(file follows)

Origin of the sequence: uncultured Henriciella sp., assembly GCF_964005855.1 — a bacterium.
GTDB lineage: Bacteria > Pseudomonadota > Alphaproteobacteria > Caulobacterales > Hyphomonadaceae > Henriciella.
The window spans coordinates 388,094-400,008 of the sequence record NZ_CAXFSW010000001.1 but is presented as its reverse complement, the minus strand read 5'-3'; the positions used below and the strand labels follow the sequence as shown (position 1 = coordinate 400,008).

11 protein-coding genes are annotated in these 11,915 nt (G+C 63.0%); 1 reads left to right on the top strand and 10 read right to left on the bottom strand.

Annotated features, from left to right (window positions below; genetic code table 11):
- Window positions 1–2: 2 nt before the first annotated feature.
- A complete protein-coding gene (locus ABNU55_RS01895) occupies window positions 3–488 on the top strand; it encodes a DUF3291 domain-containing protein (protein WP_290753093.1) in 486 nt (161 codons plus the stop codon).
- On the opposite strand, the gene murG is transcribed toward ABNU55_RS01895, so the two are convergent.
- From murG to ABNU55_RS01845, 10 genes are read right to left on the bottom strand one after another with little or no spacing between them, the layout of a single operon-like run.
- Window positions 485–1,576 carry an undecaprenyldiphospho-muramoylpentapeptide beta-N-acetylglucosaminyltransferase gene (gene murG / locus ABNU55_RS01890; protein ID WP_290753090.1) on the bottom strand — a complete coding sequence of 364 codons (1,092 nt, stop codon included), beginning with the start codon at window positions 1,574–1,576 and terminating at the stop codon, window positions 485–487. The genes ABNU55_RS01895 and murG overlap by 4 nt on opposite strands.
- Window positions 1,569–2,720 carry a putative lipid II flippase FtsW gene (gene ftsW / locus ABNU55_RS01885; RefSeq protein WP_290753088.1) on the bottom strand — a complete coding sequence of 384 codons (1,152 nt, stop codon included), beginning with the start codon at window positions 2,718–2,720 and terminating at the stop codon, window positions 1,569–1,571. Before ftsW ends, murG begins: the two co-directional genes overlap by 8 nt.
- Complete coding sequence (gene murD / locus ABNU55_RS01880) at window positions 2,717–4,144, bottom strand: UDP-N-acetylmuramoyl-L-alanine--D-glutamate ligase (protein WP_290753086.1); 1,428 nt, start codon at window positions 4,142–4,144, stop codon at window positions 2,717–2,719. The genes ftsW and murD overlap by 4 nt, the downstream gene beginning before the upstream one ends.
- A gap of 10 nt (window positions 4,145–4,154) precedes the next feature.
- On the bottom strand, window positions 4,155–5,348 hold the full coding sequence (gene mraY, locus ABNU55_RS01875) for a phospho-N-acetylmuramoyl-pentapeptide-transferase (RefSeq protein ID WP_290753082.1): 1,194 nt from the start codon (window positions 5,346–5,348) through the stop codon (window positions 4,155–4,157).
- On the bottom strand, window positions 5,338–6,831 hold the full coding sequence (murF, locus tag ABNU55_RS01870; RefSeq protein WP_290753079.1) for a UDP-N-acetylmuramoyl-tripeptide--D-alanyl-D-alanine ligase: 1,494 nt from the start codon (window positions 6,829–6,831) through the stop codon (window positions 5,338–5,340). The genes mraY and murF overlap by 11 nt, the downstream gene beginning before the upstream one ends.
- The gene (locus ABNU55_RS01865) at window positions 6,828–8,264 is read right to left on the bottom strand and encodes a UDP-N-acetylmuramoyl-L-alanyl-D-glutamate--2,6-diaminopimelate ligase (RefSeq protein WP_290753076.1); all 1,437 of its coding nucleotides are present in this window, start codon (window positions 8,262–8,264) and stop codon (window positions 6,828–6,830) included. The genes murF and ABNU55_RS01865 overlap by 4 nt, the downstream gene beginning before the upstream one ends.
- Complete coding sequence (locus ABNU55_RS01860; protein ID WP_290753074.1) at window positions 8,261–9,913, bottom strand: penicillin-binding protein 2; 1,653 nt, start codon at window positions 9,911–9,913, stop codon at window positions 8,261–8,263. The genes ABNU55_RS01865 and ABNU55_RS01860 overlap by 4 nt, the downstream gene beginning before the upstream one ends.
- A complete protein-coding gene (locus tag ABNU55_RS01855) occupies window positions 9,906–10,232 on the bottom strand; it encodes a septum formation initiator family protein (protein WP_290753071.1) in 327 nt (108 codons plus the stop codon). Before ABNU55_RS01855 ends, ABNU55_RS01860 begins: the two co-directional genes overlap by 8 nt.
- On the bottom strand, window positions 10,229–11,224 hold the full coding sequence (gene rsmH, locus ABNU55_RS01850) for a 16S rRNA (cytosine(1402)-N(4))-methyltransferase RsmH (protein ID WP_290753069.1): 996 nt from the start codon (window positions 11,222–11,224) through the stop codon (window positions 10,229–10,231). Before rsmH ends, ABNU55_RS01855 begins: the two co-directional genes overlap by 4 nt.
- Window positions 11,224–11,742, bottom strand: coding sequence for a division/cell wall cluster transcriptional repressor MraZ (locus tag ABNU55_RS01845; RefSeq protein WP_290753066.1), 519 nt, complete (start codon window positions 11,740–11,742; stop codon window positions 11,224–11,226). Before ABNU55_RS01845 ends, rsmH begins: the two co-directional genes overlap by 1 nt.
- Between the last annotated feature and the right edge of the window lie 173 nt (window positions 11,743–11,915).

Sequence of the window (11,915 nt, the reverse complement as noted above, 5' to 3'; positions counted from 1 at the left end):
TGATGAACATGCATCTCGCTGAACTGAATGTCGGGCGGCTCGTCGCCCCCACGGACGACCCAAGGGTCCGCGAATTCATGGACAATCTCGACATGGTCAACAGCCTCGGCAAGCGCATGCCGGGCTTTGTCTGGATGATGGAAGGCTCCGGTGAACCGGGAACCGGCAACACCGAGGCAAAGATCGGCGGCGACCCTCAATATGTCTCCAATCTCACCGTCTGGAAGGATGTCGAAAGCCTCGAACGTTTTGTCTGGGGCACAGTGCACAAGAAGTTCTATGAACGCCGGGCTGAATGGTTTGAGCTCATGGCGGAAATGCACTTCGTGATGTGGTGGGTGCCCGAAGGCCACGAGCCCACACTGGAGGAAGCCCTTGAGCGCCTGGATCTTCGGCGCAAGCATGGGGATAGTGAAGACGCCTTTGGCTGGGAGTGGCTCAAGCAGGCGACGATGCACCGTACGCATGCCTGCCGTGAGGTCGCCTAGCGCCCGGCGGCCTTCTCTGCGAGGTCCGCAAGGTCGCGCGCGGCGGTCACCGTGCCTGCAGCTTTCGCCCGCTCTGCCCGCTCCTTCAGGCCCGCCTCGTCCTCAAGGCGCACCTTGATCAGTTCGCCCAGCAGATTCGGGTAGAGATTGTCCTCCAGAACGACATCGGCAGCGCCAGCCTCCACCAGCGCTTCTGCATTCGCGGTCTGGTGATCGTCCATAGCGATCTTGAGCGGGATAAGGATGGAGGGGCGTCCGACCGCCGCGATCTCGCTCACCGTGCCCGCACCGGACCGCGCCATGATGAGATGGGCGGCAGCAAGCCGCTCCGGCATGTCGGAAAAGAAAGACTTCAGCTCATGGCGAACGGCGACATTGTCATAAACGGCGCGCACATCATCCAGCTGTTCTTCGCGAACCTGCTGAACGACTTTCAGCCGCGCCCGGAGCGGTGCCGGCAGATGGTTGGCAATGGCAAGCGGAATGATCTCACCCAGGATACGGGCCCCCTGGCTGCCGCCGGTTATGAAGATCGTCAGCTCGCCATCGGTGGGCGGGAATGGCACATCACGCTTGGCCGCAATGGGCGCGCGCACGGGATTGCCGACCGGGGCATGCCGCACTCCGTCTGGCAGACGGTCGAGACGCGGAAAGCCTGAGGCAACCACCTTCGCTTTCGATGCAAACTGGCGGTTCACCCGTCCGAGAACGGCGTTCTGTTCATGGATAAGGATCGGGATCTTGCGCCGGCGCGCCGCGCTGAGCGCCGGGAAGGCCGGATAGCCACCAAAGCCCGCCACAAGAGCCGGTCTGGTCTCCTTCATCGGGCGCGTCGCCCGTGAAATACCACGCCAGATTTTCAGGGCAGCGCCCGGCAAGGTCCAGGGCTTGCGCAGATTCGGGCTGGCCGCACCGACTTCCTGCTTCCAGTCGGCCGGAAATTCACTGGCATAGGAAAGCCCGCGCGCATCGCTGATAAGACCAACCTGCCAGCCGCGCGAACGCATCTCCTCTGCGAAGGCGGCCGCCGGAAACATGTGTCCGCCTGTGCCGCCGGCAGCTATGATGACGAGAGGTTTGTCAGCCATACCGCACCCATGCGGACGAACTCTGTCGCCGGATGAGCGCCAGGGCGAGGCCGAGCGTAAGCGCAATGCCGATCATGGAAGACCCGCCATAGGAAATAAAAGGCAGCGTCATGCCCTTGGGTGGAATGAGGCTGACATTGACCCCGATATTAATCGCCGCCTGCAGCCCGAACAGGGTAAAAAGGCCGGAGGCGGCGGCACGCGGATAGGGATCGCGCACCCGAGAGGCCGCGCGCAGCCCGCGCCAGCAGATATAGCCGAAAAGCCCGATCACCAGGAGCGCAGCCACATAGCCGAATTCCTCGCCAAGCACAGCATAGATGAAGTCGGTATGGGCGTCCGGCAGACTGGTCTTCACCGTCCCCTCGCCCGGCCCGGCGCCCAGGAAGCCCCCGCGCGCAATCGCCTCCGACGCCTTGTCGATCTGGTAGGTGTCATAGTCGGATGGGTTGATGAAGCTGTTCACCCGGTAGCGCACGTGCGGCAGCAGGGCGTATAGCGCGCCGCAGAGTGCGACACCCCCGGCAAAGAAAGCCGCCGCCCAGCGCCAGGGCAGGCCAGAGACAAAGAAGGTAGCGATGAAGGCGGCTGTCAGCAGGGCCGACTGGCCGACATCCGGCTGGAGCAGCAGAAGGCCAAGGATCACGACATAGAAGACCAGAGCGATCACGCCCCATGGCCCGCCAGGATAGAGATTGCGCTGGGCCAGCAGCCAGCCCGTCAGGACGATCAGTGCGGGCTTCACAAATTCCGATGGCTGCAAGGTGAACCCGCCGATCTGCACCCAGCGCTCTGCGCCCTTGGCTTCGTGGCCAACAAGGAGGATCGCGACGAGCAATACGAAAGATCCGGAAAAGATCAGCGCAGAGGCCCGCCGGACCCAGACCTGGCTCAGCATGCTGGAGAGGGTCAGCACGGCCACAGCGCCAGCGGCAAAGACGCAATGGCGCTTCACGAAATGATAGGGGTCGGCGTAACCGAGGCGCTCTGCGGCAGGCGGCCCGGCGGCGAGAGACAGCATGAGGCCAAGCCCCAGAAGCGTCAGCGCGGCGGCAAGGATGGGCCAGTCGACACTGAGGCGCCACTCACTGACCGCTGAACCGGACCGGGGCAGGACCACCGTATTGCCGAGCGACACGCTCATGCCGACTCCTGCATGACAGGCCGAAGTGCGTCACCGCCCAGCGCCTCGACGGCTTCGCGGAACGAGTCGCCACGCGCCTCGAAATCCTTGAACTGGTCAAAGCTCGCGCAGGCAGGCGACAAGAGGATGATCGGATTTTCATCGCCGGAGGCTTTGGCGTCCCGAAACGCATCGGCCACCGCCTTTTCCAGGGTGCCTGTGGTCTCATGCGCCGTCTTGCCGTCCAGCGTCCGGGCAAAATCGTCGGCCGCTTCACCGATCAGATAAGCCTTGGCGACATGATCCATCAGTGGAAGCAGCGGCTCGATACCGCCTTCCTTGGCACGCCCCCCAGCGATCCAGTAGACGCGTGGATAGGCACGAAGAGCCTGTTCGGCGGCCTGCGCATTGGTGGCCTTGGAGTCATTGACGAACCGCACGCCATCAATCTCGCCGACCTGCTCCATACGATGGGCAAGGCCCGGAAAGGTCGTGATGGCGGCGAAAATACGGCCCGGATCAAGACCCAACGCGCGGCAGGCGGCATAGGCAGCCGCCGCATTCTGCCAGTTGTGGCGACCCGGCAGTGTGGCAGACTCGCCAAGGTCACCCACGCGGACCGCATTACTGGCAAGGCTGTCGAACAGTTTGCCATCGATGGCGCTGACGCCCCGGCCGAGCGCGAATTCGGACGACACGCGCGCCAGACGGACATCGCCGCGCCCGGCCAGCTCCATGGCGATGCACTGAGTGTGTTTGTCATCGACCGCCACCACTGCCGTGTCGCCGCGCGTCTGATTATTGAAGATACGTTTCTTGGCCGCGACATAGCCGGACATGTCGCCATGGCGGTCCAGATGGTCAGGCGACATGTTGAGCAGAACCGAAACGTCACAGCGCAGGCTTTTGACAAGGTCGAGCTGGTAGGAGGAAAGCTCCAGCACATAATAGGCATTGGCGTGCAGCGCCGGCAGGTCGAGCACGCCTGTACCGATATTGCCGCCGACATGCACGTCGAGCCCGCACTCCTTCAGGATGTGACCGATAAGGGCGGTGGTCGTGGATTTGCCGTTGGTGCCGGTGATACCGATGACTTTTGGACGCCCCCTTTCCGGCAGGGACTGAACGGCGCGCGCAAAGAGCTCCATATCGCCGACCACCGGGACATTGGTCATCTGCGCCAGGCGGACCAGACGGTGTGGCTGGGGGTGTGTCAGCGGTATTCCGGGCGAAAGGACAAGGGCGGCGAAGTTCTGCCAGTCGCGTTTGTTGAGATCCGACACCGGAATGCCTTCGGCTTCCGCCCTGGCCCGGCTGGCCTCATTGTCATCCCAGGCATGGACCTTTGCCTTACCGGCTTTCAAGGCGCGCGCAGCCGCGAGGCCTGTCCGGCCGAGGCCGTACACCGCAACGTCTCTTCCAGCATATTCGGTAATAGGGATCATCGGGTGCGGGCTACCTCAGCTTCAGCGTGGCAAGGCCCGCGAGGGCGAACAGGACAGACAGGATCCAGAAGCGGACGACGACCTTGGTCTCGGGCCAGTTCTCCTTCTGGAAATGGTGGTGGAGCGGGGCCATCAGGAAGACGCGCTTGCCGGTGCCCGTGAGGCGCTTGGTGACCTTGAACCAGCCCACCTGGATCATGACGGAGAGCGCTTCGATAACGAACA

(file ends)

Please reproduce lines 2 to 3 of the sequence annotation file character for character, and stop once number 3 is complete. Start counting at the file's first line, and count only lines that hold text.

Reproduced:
GTDB lineage: Bacteria > Pseudomonadota > Alphaproteobacteria > Caulobacterales > Hyphomonadaceae > Henriciella.
The window spans coordinates 388,094-400,008 of the sequence record NZ_CAXFSW010000001.1 but is presented as its reverse complement, the minus strand read 5'-3'; the positions used below and the strand labels follow the sequence as shown (position 1 = coordinate 400,008).